Our deployment to Afghanistan was in strict accordance with international law and under a process of multilateral decision-making that New Zealand, as an active member of the international community, strongly supports.
International forces were sent after the unanimous passing through the UN Security Council of resolutions 1368 and 1373, on 12 and 28 September 2001. These expressly reaffirmed, with respect to intervention in Afghanistan, the inherent right of countries to individual and collective self-defence as recognised by the UN Charter.
The reason for the UN-mandated international intervention in Afghanistan was clear. It was not simply that the Taliban regime was involved in appalling human rights abuses, though that was certainly true. Girls banned from attending school, women prohibited from the paid workforce, weekly executions at the Kabul football stadium, and the destruction of the ancient Buddha statues at Bamyan, are just a few examples of the Taliban's appalling behaviour.
The key reason for the intervention, however, was to end the Taliban's hosting of Al Qaeda – the terrorist organisation launching attacks on innocent civilian populations around the world. These attacks culminated in the 9/11 attacks on New York. The Taliban repeatedly refused international demands to stop Al Qaeda's activities.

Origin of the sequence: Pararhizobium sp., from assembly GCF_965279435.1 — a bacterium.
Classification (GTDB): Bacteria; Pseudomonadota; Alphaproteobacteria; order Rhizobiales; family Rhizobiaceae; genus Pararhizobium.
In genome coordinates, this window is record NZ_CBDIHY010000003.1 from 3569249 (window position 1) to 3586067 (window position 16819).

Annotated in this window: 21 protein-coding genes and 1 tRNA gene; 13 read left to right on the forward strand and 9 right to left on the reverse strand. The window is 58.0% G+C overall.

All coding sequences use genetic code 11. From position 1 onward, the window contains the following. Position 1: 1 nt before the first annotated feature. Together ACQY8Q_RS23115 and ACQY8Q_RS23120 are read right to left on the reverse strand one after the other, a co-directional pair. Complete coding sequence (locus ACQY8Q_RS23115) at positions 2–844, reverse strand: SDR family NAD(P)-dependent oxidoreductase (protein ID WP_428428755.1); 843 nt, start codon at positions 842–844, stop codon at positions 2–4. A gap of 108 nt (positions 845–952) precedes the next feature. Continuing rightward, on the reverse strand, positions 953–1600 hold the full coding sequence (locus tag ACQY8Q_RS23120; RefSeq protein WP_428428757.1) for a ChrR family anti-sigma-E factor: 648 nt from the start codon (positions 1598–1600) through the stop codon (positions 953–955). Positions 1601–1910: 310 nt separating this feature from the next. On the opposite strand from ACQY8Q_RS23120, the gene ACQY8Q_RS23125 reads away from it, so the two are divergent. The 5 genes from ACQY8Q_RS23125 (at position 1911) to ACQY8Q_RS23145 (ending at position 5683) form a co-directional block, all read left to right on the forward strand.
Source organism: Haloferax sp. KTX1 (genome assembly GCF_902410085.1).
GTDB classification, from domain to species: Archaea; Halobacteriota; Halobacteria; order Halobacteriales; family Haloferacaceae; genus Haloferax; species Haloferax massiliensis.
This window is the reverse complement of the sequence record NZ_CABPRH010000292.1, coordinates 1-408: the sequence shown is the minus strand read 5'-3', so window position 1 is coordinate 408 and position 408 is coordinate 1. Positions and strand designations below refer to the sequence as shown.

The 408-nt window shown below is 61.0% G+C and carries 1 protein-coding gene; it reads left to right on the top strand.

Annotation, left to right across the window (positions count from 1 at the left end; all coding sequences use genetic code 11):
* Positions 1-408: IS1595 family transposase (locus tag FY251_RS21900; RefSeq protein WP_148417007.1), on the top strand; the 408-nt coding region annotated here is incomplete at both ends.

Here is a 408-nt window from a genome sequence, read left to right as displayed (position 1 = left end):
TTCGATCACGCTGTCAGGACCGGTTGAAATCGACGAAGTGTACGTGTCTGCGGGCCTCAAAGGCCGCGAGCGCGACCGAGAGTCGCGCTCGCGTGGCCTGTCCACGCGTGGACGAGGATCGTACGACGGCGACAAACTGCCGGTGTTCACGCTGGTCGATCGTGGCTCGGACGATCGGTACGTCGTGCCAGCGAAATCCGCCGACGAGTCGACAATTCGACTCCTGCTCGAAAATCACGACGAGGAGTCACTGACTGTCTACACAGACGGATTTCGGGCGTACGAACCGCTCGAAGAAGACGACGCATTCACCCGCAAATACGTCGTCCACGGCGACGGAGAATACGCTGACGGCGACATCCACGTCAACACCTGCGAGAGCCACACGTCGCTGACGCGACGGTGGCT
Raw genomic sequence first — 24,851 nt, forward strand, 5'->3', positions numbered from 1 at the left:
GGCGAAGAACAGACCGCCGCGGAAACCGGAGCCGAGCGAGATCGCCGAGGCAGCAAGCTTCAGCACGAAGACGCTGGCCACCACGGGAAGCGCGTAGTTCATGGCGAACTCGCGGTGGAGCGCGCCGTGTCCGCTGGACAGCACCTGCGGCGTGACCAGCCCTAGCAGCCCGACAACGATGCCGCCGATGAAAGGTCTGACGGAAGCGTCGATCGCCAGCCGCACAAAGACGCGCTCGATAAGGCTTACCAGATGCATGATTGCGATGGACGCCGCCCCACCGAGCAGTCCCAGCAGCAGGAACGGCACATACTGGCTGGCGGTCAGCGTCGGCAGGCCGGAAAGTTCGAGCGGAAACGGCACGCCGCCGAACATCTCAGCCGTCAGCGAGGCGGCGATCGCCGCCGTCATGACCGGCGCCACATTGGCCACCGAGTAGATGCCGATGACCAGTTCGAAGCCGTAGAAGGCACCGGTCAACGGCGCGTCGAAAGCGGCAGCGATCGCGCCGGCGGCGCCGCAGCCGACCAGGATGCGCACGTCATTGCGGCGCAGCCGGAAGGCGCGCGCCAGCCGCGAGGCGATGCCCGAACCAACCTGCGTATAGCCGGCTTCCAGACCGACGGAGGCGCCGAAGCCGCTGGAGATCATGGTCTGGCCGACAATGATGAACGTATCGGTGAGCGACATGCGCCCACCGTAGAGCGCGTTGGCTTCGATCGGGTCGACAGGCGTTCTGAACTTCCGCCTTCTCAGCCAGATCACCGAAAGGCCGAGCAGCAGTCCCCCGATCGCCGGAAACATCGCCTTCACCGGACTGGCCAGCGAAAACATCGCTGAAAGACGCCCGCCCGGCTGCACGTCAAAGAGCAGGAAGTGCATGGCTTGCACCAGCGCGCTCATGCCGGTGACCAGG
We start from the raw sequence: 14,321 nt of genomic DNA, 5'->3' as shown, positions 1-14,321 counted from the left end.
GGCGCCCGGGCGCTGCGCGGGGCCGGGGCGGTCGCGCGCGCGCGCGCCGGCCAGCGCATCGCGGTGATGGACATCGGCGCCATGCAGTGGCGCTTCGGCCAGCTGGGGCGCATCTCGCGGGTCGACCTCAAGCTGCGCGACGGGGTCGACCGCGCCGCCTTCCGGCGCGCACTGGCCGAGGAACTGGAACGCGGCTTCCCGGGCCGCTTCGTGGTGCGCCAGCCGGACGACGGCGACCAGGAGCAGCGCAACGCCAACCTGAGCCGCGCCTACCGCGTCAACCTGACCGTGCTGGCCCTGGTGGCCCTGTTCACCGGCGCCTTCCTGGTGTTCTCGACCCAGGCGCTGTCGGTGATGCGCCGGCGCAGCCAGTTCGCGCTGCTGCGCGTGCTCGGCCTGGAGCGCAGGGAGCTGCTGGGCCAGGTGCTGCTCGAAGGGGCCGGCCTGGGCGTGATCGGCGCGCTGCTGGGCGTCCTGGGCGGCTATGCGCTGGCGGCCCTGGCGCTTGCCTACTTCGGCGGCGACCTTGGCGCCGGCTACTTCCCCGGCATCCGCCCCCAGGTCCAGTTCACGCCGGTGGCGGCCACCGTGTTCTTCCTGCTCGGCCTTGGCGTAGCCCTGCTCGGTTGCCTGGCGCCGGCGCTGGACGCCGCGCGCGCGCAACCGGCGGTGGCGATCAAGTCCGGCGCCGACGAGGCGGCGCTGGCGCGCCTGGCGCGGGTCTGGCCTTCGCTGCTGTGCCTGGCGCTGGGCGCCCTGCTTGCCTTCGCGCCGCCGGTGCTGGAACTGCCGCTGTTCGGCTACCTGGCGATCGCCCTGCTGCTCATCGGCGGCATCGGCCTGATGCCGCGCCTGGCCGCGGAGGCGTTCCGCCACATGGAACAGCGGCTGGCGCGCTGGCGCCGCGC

On 3 October 2001, in accordance with the Security Council resolutions, the New Zealand parliament voted overwhelmingly in support of a contribution to the war against terrorism in Afghanistan.
We accepted our responsibility and committed troops and resources to end Afghanistan's hosting of Al Qaeda and to help create stability and prosperity in a country that after twenty years of civil war had become a failed state.
Mr Beatson talked about a range of problems persisting in Afghanistan – the continuing power of warlords, the production of opium, and abuse of human rights, which have not been eliminated.
These problems and more are very real, but it is unrealistic to believe that transforming a country from feudalism and anarchy to a modern 21st Century state can be achieved overnight. Inevitably such a huge challenge will take time.
Afghanistan remains in transition with a tenuous security situation. The Taliban and elements sympathetic to Al Qaeda continue to provide resistance, particularly in the south and south east of Afghanistan and the border with Pakistan. The level of violence including the use of improvised explosive devices and suicide bombings has increased this year.
The poor security environment hampers reconstruction and the chance of a decent future for ordinary Afghans, who have yet to see sufficient change in their daily life. Afghanistan remains a critically poor country.